Near the Tana River, farmers like Esther Wandia are already enjoying higher incomes as a result of the water harvesting pans, seeds, and seedlings being distributed by the Water Fund through its local partners. Young people in the area are also seeing dividends through internships and jobs for recent graduates, and from a Water Fund-supported annual marathon for 65 schools around the catchment area whose students participate the race in 5-kilometer relay segments. The Water Fund has also helped set up environmental conservation clubs in the participating schools, with activities including tree plantings.

 

Avocado seedling grafting Kenya
Avocado seedling grafting. Photo: Laura MacInnis/GEF

 

In Nairobi, the project's benefits by 2025 are expected to include increased water availability for the city, with up to 27 million more liters flowing in daily and increased reserves upstream. KenGen is expected to save $600,000 per year from avoided shutdowns of their hydropower facilities near the capital as result of less silt washing into the dams as well as added water supply. Nairobi City Water & Sewerage Company is also set to save $250,000 a year from reduced filtration and sludge disposal costs because the upstream water is cleaner. Every $1 invested by the Water Fund is projected to yield $2 in returns.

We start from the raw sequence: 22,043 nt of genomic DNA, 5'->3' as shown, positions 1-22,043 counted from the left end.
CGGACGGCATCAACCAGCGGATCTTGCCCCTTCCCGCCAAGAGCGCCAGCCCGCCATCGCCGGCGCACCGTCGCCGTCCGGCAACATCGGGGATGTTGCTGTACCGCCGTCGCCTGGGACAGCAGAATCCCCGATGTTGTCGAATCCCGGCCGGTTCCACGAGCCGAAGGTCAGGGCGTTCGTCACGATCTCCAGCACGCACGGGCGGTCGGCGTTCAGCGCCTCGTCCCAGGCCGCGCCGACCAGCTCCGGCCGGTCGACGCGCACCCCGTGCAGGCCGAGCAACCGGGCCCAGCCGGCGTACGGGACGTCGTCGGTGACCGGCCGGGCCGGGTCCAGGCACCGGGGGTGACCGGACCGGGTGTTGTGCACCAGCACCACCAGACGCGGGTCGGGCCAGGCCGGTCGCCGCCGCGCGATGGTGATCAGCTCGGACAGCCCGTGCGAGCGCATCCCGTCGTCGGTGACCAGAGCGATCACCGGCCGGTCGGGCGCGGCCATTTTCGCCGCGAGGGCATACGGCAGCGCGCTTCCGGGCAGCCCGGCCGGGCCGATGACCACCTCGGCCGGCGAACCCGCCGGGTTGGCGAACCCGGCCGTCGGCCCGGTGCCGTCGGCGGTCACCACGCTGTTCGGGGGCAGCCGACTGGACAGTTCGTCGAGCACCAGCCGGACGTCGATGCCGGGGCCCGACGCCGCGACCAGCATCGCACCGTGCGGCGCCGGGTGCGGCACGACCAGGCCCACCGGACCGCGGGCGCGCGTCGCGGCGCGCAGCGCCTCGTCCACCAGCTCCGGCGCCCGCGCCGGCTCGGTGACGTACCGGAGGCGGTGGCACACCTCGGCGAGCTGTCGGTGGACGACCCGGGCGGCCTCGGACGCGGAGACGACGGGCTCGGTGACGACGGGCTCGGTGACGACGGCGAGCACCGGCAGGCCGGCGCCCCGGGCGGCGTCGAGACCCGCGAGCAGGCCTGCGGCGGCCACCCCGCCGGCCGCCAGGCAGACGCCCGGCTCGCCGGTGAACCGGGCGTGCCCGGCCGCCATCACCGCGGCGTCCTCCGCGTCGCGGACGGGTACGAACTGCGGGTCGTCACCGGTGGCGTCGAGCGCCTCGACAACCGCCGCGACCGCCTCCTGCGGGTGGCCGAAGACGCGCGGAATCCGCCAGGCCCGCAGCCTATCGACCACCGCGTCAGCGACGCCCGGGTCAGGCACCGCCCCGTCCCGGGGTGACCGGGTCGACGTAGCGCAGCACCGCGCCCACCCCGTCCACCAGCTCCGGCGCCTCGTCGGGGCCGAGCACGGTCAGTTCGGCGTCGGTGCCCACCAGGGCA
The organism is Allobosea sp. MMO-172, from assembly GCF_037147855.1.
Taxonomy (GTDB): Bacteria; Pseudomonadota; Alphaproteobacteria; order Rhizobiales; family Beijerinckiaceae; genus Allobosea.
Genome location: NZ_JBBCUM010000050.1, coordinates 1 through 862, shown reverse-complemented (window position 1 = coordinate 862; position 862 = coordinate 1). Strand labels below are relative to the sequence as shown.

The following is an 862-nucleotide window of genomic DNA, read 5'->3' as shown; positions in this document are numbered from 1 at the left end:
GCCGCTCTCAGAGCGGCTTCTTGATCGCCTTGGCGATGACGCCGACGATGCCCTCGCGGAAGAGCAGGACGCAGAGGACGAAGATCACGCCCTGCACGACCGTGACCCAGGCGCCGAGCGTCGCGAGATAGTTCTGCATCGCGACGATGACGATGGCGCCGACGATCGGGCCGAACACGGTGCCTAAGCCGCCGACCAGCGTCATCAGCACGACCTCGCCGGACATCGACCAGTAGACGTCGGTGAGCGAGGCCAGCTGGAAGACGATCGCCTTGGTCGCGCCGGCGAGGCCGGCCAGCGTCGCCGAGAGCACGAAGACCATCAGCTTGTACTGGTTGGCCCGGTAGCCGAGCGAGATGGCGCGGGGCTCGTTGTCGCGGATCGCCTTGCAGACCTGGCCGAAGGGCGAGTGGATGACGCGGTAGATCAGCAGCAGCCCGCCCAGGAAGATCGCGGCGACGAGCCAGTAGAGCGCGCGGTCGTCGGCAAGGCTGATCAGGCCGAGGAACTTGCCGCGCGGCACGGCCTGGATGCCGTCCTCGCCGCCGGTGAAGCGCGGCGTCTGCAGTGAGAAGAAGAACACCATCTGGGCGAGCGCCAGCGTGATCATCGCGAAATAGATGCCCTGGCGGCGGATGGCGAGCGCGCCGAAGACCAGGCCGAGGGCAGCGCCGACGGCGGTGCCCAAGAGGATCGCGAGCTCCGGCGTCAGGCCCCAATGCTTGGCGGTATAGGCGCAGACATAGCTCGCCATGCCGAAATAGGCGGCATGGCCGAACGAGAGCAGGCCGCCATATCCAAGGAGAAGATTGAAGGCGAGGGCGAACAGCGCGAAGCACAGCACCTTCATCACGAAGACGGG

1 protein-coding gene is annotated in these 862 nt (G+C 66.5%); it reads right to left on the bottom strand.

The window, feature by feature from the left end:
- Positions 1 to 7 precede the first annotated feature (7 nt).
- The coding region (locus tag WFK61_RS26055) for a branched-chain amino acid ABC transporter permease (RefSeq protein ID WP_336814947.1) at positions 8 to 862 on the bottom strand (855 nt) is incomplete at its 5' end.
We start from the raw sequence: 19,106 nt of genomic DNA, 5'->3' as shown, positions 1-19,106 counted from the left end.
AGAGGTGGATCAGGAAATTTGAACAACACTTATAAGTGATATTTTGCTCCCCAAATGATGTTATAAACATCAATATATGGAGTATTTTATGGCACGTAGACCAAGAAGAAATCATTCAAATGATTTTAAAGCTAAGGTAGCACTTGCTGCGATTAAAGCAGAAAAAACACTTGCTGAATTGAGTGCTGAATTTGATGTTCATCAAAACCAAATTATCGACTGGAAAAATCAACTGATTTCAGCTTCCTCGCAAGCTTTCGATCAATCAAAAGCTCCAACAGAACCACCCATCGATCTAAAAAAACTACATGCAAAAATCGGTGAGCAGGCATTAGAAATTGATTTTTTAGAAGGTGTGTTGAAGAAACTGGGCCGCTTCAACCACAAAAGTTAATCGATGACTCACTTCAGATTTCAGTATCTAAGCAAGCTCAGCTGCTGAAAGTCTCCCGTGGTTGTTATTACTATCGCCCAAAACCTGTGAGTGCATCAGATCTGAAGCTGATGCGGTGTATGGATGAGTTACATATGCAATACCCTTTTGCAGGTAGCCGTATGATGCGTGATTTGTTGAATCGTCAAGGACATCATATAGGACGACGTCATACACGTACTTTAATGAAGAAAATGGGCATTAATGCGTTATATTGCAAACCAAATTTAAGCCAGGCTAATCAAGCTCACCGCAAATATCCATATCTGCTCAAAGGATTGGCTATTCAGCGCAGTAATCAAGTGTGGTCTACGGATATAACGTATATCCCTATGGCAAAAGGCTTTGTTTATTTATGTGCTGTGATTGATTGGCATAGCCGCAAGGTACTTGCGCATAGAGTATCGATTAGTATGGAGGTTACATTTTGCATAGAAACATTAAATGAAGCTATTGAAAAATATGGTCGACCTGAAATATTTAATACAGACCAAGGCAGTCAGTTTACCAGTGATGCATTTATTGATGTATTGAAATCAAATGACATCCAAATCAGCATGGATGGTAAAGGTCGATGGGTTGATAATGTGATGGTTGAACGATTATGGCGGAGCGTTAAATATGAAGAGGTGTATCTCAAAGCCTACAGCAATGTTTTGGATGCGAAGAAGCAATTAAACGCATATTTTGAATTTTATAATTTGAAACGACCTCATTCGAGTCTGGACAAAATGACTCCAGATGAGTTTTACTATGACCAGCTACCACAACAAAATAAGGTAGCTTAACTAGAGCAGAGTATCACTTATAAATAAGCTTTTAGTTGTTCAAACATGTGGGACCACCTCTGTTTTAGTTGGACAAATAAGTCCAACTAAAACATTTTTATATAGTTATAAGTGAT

"It is cheaper to address the problem at the source than further downstream," Kariuki said, also stressing that even small steps can aggregate into major positive impacts for farmers, businesses, and communities, and for the broader ecosystem. "This is how resilience builds, from the part to the whole," he said.

IFAD's Yawo Jonky Tenou, manager of the 12-country Resilient Food Systems program, said the Kenyan project was a good example of how investing private sector resources in rural areas can be a win-win for business sustainability as well as poverty reduction, food security, climate change readiness, and more.

"The Upper Tana-Nairobi Water Fund has really contributed to foster public-private partnerships that enhance smallholder farmers' resilience," he said.